I've continued on with that writing project I told you about back in January, where, with every single slice of the four Gospels, I write an imaginative vignette that paints either the "before, during or after" of that moment. I was doing some editing this week and came upon one that I really enjoy. Wanted to post it here.
James & John ask for prominence in Jesus’ Kingdom
Then Zebedee’s two sons James and John approached him, saying “Master, we want you to grant us a special request.”
“What do you want me to do for you?” answered Jesus.
“Give us permission to sit one on each side of you in the glory of your kingdom!”
“You don’t know what you are asking,” Jesus said to them. “Can you drink the cup I have to drink? Can you go through the baptism I have to bear?”
“Yes, we can,” they replied. Then Jesus told them, “You will indeed drink the cup I am drinking, and you will undergo the baptism which I have to bear! But as for sitting on either side of me, that is not for me to give—such places belong to those for whom they are intended.”
When the other ten heard about this, they began to be highly indignant with James and John; so Jesus called them all to him, and said, “You know that the so-called rulers in the heathen world lord it over them, and their great men have absolute power. But it must not be so among you. No, whoever among you wants to be great must become the servant of you all, and if he wants to be first among you he must be the slave of all men! For the Son of Man himself has not come to be served but to serve, and to give his life to set many others free.”
* * * * *
Many years later…
An old man sits on his stoop and looks out at the view. Below, the breeze is riffling the yellowish-greenish grass back and forth; here and there a stand of wildflowers likewise sways with its onshore gusts. The sun is still and set in its meridian brightness. Distant olive trees are thick with their clumpings of fruit. Even farther down, the land ends sharply at the drop of the cliffs; the color of the sea is as hauntingly blue as it always is. This old fisherman, too tired now to ever overnight again, wonders what this time of year produces for the village’s fleets. He can faintly hear the plash of the waters against the shoreline. It reminds him of the small lake upon which he’d grown up; the call of the sea.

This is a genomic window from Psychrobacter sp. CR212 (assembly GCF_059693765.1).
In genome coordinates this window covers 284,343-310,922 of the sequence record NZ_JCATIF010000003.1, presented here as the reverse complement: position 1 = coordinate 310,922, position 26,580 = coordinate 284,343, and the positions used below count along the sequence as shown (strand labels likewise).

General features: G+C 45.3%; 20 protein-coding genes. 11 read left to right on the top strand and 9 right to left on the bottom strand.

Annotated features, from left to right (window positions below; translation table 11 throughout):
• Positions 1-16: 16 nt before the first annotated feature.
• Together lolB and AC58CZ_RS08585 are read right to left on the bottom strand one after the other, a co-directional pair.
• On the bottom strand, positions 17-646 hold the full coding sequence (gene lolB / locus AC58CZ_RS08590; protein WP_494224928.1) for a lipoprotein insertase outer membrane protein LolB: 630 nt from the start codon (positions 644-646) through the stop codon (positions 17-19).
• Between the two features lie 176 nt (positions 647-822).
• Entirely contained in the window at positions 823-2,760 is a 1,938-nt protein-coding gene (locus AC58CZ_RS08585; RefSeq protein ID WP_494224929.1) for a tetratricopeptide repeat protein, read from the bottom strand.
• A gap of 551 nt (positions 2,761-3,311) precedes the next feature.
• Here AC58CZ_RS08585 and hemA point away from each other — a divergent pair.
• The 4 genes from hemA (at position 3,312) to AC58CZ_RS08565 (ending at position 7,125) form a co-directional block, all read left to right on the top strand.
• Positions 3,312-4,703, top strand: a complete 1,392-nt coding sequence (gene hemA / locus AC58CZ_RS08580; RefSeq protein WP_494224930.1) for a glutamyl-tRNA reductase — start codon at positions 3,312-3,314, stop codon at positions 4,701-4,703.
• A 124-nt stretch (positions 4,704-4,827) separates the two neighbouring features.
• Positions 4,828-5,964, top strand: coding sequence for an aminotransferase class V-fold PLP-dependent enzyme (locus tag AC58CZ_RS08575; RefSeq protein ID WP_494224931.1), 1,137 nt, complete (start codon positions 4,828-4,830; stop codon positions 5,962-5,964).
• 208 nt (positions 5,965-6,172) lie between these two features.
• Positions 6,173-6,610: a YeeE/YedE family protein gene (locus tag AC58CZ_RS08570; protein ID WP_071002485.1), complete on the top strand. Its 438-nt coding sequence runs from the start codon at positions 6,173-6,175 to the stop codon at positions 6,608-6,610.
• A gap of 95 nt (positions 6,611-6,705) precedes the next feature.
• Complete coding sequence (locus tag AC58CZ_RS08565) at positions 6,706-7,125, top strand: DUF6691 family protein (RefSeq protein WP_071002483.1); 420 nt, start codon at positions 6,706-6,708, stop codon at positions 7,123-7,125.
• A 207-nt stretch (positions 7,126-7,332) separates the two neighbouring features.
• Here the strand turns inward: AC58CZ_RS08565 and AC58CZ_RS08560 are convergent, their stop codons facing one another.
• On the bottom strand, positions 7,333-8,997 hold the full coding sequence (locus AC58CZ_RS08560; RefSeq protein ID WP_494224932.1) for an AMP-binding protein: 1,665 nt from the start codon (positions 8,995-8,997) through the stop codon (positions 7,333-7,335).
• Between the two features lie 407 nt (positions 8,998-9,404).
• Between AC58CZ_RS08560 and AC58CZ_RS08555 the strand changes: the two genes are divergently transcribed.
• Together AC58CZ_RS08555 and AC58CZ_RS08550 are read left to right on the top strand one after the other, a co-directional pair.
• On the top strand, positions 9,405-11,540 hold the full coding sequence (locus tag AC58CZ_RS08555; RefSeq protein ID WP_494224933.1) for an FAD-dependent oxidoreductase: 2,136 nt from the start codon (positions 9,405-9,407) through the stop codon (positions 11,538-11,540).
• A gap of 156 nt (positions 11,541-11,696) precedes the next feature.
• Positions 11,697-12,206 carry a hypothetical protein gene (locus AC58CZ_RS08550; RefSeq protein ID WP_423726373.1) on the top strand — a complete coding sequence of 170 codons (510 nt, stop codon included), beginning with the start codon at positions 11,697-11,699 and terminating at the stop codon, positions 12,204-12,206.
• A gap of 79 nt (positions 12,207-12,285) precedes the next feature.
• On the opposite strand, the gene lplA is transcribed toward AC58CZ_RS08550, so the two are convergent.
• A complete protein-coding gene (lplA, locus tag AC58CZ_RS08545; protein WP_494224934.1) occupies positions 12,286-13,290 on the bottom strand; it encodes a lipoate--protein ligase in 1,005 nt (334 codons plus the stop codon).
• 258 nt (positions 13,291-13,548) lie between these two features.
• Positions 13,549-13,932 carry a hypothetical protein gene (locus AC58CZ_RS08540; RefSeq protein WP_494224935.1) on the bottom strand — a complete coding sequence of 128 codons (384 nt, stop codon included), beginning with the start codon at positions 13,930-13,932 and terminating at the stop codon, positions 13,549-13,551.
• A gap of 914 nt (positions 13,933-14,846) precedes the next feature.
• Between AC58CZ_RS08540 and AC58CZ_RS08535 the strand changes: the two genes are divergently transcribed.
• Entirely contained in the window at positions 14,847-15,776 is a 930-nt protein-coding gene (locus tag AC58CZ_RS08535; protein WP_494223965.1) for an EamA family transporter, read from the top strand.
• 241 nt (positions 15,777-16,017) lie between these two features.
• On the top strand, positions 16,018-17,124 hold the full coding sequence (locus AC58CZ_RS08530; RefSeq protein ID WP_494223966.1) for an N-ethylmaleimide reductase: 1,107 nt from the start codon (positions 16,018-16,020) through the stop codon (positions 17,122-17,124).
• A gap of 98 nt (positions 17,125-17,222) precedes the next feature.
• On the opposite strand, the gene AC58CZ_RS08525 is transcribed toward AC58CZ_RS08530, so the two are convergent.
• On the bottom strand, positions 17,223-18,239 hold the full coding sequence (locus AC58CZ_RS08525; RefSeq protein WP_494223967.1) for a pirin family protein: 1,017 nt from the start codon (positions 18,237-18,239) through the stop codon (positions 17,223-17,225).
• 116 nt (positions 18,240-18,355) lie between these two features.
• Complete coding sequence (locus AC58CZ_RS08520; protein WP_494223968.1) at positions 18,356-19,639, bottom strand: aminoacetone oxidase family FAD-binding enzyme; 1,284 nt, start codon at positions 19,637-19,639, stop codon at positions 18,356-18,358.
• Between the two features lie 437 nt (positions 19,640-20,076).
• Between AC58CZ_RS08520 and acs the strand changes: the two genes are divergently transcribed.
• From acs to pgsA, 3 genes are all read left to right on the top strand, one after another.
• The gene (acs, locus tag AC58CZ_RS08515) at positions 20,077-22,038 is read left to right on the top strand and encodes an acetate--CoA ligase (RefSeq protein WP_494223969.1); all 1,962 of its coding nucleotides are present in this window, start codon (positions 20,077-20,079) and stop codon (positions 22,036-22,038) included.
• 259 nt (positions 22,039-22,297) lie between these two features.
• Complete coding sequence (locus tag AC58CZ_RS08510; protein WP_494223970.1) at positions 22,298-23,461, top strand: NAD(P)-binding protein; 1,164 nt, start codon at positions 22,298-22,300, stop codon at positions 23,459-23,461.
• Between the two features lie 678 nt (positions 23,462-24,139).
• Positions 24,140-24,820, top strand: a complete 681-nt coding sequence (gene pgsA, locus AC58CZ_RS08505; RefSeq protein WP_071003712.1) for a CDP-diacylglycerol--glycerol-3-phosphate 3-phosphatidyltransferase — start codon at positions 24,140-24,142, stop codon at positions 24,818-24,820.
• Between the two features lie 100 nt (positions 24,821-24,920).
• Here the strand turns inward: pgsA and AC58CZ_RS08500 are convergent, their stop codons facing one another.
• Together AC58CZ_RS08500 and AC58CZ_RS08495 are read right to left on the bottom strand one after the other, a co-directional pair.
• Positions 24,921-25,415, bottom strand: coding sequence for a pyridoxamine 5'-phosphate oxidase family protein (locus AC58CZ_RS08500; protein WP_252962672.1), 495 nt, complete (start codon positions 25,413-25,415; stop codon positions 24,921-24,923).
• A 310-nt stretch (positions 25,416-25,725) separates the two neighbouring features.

Creakingly, he stands to his feet and returns inside his shanty house. He sits back down to the writing table in the corner. He reads again—still a bit uncertain of its contents—from the letter he’s considering sending out by seven different dispatches. He reads from the opening paragraphs:
Grace and peace be to you from him who is and who was and who is coming, from the seven Spirits before his throne, and from Jesus Christ the faithful witness, first-born of the dead, and ruler of kings upon earth. To him who loves us and has set us free from our sins through his own blood, who has made us a kingdom of priests to his God and Father, to him be glory and power for timeless ages, amen.
See, he is coming in the clouds and every eye shall see him, even those who pierced him, and his coming will mean bitter sorrow to every tribe upon the earth. So let it be!
“I am Alpha and Omega, says the Lord God, “who is and who was and who is coming, the Almighty.”
I, John, who am your brother and your companion in the distress, the kingdom and the faithful endurance to which Jesus calls us, was on the island called Patmos because I had spoken God’s message and borne witness to Jesus…
The old man leaves the letter and goes for a walk. He will consider its sending-out as he walks down toward the sea.